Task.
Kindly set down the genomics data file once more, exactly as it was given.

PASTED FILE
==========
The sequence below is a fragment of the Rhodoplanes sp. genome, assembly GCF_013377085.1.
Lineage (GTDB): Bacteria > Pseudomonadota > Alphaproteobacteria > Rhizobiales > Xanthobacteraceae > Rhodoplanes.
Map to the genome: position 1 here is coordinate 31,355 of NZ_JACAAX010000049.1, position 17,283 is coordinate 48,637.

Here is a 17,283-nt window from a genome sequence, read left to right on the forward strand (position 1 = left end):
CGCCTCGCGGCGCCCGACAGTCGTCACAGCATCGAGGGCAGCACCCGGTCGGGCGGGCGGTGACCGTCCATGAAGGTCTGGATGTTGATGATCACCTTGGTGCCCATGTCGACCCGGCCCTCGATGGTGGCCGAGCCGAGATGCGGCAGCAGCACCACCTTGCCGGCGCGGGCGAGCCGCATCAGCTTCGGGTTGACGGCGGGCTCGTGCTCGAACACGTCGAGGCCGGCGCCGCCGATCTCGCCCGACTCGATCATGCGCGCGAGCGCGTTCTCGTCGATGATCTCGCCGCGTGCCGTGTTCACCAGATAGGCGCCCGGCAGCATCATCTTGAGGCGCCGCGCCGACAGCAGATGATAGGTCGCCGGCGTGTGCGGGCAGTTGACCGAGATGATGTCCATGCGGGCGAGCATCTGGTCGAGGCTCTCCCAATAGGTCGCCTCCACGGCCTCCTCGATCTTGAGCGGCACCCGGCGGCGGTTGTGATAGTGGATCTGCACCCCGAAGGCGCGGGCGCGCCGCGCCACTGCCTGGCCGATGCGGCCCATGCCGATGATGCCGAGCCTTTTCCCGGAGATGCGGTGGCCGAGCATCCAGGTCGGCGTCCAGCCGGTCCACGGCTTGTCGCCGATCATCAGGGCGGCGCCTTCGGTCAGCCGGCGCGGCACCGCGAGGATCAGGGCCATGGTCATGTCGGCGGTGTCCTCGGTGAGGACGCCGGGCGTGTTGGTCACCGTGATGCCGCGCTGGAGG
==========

The sequence below is a fragment of the Rhodoplanes sp. genome, assembly GCF_013377085.1.
Lineage (GTDB): Bacteria > Pseudomonadota > Alphaproteobacteria > Rhizobiales > Xanthobacteraceae > Rhodoplanes.
Map to the genome: position 1 here is coordinate 31,355 of NZ_JACAAX010000049.1, position 17,283 is coordinate 48,637.

Here is a 17,283-nt window from a genome sequence, read left to right on the forward strand (position 1 = left end):
CGCCTCGCGGCGCCCGACAGTCGTCACAGCATCGAGGGCAGCACCCGGTCGGGCGGGCGGTGACCGTCCATGAAGGTCTGGATGTTGATGATCACCTTGGTGCCCATGTCGACCCGGCCCTCGATGGTGGCCGAGCCGAGATGCGGCAGCAGCACCACCTTGCCGGCGCGGGCGAGCCGCATCAGCTTCGGGTTGACGGCGGGCTCGTGCTCGAACACGTCGAGGCCGGCGCCGCCGATCTCGCCCGACTCGATCATGCGCGCGAGCGCGTTCTCGTCGATGATCTCGCCGCGTGCCGTGTTCACCAGATAGGCGCCCGGCAGCATCATCTTGAGGCGCCGCGCCGACAGCAGATGATAGGTCGCCGGCGTGTGCGGGCAGTTGACCGAGATGATGTCCATGCGGGCGAGCATCTGGTCGAGGCTCTCCCAATAGGTCGCCTCCACGGCCTCCTCGATCTTGAGCGGCACCCGGCGGCGGTTGTGATAGTGGATCTGCACCCCGAAGGCGCGGGCGCGCCGCGCCACTGCCTGGCCGATGCGGCCCATGCCGATGATGCCGAGCCTTTTCCCGGAGATGCGGTGGCCGAGCATCCAGGTCGGCGTCCAGCCGGTCCACGGCTTGTCGCCGATCATCAGGGCGGCGCCTTCGGTCAGCCGGCGCGGCACCGCGAGGATCAGGGCCATGGTCATGTCGGCGGTGTCCTCGGTGAGGACGCCGGGCGTGTTGGTCACCGTGATGCCGCGCTGGAGG